Schwab’s zero-fee trading kicked off a price war and could pay off with the deal of a lifetime

Market Insider

A pedestrian walks past a Charles Schwab office in New York, U.S., on April 12, 2013.

Scott Eells | Bloomberg | Getty Images

Charles Schwab’s decision to give investors zero commission online trades turned his industry upside down but looks like it could work out well for the firm that bears his name.

The move was a shrewd manuever. Schwab’s action pressured his rivals to quickly match no fee commissions, their stocks fell, and now a source tells CNBC that Charles Schwab is close to announcing a deal to buy key rival TD Ameritrade. The combined firm would have $5 trillion in assets, and the Financial Times says the deal could value Ameritrade at $25 billion.

“The pricing cut to zero is absolutely the catalyst here for consolidation. If you’re Schwab, and you’re thinking about consolidation, you wouldn’t pay for revenues that you knew were going to decline, if you were going to lead that decline,” said Devin Ryan, financial analyst at JMP Securities.

Ryan said the combined Schwab and Ameritrade would have strong synergies. They both have a similar client base, but Schwab clients also are larger, but trade less frequently and are more “advice-centric.” Ameritrade has a strong active trader business and a superior options business. The combined firm would also have about a third of the assets in the growing custodial business for registered investment advisers.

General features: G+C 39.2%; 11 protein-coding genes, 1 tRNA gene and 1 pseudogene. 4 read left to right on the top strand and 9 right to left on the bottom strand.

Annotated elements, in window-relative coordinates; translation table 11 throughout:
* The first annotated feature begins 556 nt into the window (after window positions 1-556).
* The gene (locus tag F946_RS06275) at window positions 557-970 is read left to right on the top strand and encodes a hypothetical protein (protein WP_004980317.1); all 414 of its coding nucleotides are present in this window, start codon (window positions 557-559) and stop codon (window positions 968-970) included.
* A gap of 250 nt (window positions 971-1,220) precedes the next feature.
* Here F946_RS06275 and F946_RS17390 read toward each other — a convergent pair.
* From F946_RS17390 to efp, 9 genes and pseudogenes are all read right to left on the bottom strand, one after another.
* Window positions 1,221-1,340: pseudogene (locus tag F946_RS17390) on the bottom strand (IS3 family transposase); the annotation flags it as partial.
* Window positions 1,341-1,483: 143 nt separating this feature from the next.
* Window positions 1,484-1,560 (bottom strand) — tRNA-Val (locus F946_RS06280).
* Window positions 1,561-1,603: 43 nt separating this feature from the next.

“For RIA financial advisers that are fee based, fiduciary advisers, Schwab and Ameritrade provide the custodial platfroms for those advisers. They hold the assets. They custody the accounts… It’s where the puck is going,” said Ryan. He said Schwab is number one in the business with about 25% of the assets, followed by Fidelity, Ameritrade and Pershing.

Free trading fallout

Schwab founded low cost broker Charles Schwab in 1971, and as the father of low cost brokers, he said he led the charge to end commissions as a final solution for removing costs for investors. When his firm first announced on Oct. 1 that commissions would go from $4.95 for online trading of stocks and ETFs to zero, the company said it was taking the action in conjunction with the release of Schwab’s book, Invested.

The low cost brokerage industry, which was basically founded by Schwab, morphed as electronic trading came into vogue and it continued to eat away at the high cost structures of the bigger more traditional Wall Street rivals. It also faced new competition as more players came into the field including upstart Robinhood, which has its own no fee trading.

The stocks of Schwab and its rivals were hit hard after Schwab and the others chopped commissions. In the days that followed, Schwab stock was down as much as 17.3% but recovered by Nov. 4 and has since risen by 38%. Its rivals Ameritrade and E-Trade were hit harder.